I am trying to deploy a Node.js app but getting errors that the node version is not supported by dependencies (they support node 12-14 and the server appears to be running node 15). Is there any way other than using a custom docker container deploy to specify the node version? I don’t see any way to do it in the app.yaml file or any documentation as to the environment_slug to use for different node versions.

edited by crashoverride

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2 answers

đź‘‹ @bherbruck

This is configurable in your package.json file use the engines property. More info here

Here is an example of the engines property for the current Node LTS version:

  "engines" : { 
    "node" : "12.19.0" 

Here is another example of the engines property that span between inclusive Node versions v12 to v14:

  "engines" : { 
    "node" : ">=12.0.0 <=14.0.0" 

Ubuntu 18.04 contains a version of Node.js in its default repositories that can be used to provide a consistent experience across multiple systems. At the time of writing, the version in the repositories is 8.10.0. This will not be the latest version, but it should be stable and sufficient for quick experimentation with the language.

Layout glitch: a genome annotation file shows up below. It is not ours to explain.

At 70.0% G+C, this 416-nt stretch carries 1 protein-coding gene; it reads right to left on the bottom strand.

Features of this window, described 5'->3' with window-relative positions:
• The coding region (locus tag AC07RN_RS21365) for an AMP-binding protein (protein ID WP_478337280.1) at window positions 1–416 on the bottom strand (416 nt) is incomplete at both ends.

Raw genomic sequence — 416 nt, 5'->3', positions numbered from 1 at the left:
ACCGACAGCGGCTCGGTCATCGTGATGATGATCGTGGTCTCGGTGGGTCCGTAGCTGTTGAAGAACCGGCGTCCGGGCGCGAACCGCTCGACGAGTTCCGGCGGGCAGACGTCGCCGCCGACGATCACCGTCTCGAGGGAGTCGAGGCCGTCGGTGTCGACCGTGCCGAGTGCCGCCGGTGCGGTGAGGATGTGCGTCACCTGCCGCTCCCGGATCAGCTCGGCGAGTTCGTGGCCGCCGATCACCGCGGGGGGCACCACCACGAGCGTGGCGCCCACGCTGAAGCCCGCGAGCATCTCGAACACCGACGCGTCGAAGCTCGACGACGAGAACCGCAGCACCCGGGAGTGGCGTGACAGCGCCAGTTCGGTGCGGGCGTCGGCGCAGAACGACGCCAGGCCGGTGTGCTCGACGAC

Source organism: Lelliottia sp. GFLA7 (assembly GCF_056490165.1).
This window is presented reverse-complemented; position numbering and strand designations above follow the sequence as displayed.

To get this version, you can use the apt package manager. Refresh your local package index by typing:

sudo apt update
Install Node.js from the repositories:

sudo apt install nodejs
If the package in the repositories suits your needs, this is all you need to do to get set up with Node.js. In most cases, you’ll also want to install npm, the Node.js package manager. You can do this by typing:

sudo apt install npm
This will allow you to install modules and packages to use with Node.js.

Because of a conflict with another package, the executable from the Ubuntu repositories is called nodejs instead of node. Keep this in mind as you are running software.

To check which version of Node.js you have installed after these initial steps, type:

nodejs -v
Once you have established which version of Node.js you have installed from the Ubuntu repositories, you can decide whether or not you would like to work with different versions, package archives, or version managers.